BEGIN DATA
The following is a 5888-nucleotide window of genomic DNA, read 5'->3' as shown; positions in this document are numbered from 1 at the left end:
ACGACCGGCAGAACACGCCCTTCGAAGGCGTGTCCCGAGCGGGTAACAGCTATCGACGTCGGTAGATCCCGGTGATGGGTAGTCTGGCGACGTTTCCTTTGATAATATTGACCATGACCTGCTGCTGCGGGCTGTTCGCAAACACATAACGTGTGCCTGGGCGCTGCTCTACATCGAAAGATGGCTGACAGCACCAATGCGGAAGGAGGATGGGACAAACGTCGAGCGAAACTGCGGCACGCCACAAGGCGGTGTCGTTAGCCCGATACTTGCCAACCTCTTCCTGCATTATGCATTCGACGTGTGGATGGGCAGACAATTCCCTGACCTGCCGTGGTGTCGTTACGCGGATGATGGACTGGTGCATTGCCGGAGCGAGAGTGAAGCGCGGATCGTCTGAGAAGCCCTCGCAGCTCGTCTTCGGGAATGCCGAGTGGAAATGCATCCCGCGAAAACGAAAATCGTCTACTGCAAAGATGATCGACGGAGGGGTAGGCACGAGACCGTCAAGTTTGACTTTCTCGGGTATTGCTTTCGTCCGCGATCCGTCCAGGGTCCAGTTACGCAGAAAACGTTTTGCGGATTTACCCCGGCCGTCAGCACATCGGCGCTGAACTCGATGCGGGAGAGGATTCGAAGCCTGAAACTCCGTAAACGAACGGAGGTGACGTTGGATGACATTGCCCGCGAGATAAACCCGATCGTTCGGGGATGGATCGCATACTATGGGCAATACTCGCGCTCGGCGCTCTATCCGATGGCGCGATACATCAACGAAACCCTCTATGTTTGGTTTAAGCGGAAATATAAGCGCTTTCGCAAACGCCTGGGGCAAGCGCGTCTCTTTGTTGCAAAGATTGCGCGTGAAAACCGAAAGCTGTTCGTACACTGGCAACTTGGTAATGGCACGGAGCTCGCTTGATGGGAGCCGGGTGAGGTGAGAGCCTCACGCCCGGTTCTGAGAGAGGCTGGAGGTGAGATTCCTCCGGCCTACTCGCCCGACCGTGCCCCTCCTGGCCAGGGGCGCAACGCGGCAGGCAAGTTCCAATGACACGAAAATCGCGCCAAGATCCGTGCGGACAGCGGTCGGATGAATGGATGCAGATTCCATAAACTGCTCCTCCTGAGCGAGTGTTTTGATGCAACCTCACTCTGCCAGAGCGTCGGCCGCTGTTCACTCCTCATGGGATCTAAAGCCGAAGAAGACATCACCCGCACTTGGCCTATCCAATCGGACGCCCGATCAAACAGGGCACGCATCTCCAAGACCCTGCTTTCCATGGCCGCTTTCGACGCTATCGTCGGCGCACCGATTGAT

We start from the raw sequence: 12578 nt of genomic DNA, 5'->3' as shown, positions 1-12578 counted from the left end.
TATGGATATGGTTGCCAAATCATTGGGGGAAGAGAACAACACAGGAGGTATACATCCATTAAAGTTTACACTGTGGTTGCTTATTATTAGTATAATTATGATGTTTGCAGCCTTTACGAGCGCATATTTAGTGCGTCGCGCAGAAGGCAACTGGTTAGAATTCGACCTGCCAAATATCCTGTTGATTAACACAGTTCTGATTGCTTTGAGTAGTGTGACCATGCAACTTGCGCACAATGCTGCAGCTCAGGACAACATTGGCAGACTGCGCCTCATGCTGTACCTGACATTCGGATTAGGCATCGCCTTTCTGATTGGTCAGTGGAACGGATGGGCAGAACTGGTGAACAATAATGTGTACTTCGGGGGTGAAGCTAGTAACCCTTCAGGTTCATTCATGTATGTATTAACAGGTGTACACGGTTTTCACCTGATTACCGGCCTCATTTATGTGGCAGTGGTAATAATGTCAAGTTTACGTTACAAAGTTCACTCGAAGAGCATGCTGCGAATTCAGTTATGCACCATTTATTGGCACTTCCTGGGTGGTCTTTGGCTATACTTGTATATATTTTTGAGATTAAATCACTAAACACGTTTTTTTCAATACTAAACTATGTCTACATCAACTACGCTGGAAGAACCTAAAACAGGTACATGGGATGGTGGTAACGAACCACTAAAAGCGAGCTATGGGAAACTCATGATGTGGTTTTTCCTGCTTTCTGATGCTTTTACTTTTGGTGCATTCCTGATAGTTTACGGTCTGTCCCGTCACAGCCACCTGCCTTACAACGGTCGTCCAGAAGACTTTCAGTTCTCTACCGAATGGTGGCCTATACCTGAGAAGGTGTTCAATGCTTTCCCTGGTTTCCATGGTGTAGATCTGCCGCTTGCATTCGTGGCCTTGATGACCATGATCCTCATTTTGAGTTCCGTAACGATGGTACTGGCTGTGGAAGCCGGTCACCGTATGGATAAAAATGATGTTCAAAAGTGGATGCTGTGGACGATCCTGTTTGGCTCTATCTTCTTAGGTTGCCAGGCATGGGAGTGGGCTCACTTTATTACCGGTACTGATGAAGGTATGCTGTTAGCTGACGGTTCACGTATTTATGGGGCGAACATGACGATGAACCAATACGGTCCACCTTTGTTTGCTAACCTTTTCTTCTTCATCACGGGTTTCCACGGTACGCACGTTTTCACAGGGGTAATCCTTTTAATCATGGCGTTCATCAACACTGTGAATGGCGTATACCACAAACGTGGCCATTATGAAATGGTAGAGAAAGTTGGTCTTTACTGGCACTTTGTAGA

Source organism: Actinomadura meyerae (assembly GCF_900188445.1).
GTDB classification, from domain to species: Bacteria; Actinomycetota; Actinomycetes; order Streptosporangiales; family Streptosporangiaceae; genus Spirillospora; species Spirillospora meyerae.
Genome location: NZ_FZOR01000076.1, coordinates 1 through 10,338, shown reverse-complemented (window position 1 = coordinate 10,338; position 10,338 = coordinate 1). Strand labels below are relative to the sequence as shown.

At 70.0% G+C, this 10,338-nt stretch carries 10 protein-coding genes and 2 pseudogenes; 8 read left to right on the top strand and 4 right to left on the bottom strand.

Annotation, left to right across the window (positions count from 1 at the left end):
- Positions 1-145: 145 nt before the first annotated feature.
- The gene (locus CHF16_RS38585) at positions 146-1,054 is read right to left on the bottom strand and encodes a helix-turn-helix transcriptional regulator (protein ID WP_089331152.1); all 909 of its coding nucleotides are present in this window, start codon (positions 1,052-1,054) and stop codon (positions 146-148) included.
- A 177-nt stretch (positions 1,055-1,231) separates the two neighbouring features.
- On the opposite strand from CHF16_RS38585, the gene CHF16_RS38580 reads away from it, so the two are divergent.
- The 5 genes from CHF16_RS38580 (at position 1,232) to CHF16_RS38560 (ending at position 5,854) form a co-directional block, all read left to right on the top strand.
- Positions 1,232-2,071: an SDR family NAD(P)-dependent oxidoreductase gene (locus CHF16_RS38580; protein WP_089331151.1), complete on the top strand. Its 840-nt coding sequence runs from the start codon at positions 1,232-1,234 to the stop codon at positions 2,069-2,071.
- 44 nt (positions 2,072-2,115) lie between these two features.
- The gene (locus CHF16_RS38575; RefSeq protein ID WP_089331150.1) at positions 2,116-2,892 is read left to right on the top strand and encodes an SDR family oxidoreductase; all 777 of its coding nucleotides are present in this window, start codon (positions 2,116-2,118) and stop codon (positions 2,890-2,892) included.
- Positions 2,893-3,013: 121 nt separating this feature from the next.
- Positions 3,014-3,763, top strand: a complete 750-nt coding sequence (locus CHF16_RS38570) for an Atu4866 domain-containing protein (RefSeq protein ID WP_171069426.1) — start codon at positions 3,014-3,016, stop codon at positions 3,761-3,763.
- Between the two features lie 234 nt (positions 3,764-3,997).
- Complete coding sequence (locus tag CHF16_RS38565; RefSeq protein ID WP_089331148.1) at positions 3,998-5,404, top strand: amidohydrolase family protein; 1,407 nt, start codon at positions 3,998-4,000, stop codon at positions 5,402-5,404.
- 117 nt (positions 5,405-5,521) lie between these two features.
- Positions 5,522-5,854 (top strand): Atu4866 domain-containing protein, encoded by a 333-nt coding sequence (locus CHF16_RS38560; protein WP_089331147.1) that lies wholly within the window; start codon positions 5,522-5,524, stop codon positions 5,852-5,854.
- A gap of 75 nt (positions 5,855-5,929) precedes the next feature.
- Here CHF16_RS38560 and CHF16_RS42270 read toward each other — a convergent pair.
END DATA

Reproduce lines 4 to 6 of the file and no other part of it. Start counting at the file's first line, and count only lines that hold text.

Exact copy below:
TATGGATATGGTTGCCAAATCATTGGGGGAAGAGAACAACACAGGAGGTATACATCCATTAAAGTTTACACTGTGGTTGCTTATTATTAGTATAATTATGATGTTTGCAGCCTTTACGAGCGCATATTTAGTGCGTCGCGCAGAAGGCAACTGGTTAGAATTCGACCTGCCAAATATCCTGTTGATTAACACAGTTCTGATTGCTTTGAGTAGTGTGACCATGCAACTTGCGCACAATGCTGCAGCTCAGGACAACATTGGCAGACTGCGCCTCATGCTGTACCTGACATTCGGATTAGGCATCGCCTTTCTGATTGGTCAGTGGAACGGATGGGCAGAACTGGTGAACAATAATGTGTACTTCGGGGGTGAAGCTAGTAACCCTTCAGGTTCATTCATGTATGTATTAACAGGTGTACACGGTTTTCACCTGATTACCGGCCTCATTTATGTGGCAGTGGTAATAATGTCAAGTTTACGTTACAAAGTTCACTCGAAGAGCATGCTGCGAATTCAGTTATGCACCATTTATTGGCACTTCCTGGGTGGTCTTTGGCTATACTTGTATATATTTTTGAGATTAAATCACTAAACACGTTTTTTTCAATACTAAACTATGTCTACATCAACTACGCTGGAAGAACCTAAAACAGGTACATGGGATGGTGGTAACGAACCACTAAAAGCGAGCTATGGGAAACTCATGATGTGGTTTTTCCTGCTTTCTGATGCTTTTACTTTTGGTGCATTCCTGATAGTTTACGGTCTGTCCCGTCACAGCCACCTGCCTTACAACGGTCGTCCAGAAGACTTTCAGTTCTCTACCGAATGGTGGCCTATACCTGAGAAGGTGTTCAATGCTTTCCCTGGTTTCCATGGTGTAGATCTGCCGCTTGCATTCGTGGCCTTGATGACCATGATCCTCATTTTGAGTTCCGTAACGATGGTACTGGCTGTGGAAGCCGGTCACCGTATGGATAAAAATGATGTTCAAAAGTGGATGCTGTGGACGATCCTGTTTGGCTCTATCTTCTTAGGTTGCCAGGCATGGGAGTGGGCTCACTTTATTACCGGTACTGATGAAGGTATGCTGTTAGCTGACGGTTCACGTATTTATGGGGCGAACATGACGATGAACCAATACGGTCCACCTTTGTTTGCTAACCTTTTCTTCTTCATCACGGGTTTCCACGGTACGCACGTTTTCACAGGGGTAATCCTTTTAATCATGGCGTTCATCAACACTGTGAATGGCGTATACCACAAACGTGGCCATTATGAAATGGTAGAGAAAGTTGGTCTTTACTGGCACTTTGTAGA

Source organism: Actinomadura meyerae (assembly GCF_900188445.1).
GTDB classification, from domain to species: Bacteria; Actinomycetota; Actinomycetes; order Streptosporangiales; family Streptosporangiaceae; genus Spirillospora; species Spirillospora meyerae.